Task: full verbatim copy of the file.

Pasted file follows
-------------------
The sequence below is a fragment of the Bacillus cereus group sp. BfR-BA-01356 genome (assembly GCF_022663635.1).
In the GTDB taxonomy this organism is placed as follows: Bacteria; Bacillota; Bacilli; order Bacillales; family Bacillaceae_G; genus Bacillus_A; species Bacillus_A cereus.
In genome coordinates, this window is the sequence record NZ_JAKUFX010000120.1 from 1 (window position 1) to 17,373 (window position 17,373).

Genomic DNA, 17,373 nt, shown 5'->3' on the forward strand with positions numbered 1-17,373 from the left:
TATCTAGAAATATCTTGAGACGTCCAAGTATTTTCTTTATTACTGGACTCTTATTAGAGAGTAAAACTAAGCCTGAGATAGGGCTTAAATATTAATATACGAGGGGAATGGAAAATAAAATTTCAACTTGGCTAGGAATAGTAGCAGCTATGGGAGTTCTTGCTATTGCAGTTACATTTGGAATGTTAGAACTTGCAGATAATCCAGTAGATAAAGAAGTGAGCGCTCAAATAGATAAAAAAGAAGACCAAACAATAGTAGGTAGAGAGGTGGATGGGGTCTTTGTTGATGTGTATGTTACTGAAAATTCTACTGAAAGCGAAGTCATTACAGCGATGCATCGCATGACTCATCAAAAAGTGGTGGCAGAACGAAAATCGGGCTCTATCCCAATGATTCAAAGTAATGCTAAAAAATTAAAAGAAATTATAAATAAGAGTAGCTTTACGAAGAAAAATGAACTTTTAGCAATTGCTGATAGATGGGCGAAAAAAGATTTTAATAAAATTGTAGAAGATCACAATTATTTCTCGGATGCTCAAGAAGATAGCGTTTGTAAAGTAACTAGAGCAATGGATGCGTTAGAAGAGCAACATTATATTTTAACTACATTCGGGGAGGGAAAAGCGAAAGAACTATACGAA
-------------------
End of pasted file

The sequence below is a fragment of the Bacillus cereus group sp. BfR-BA-01356 genome (assembly GCF_022663635.1).
In the GTDB taxonomy this organism is placed as follows: Bacteria; Bacillota; Bacilli; order Bacillales; family Bacillaceae_G; genus Bacillus_A; species Bacillus_A cereus.
In genome coordinates, this window is the sequence record NZ_JAKUFX010000120.1 from 1 (window position 1) to 17,373 (window position 17,373).

Genomic DNA, 17,373 nt, shown 5'->3' on the forward strand with positions numbered 1-17,373 from the left:
TATCTAGAAATATCTTGAGACGTCCAAGTATTTTCTTTATTACTGGACTCTTATTAGAGAGTAAAACTAAGCCTGAGATAGGGCTTAAATATTAATATACGAGGGGAATGGAAAATAAAATTTCAACTTGGCTAGGAATAGTAGCAGCTATGGGAGTTCTTGCTATTGCAGTTACATTTGGAATGTTAGAACTTGCAGATAATCCAGTAGATAAAGAAGTGAGCGCTCAAATAGATAAAAAAGAAGACCAAACAATAGTAGGTAGAGAGGTGGATGGGGTCTTTGTTGATGTGTATGTTACTGAAAATTCTACTGAAAGCGAAGTCATTACAGCGATGCATCGCATGACTCATCAAAAAGTGGTGGCAGAACGAAAATCGGGCTCTATCCCAATGATTCAAAGTAATGCTAAAAAATTAAAAGAAATTATAAATAAGAGTAGCTTTACGAAGAAAAATGAACTTTTAGCAATTGCTGATAGATGGGCGAAAAAAGATTTTAATAAAATTGTAGAAGATCACAATTATTTCTCGGATGCTCAAGAAGATAGCGTTTGTAAAGTAACTAGAGCAATGGATGCGTTAGAAGAGCAACATTATATTTTAACTACATTCGGGGAGGGAAAAGCGAAAGAACTATACGAA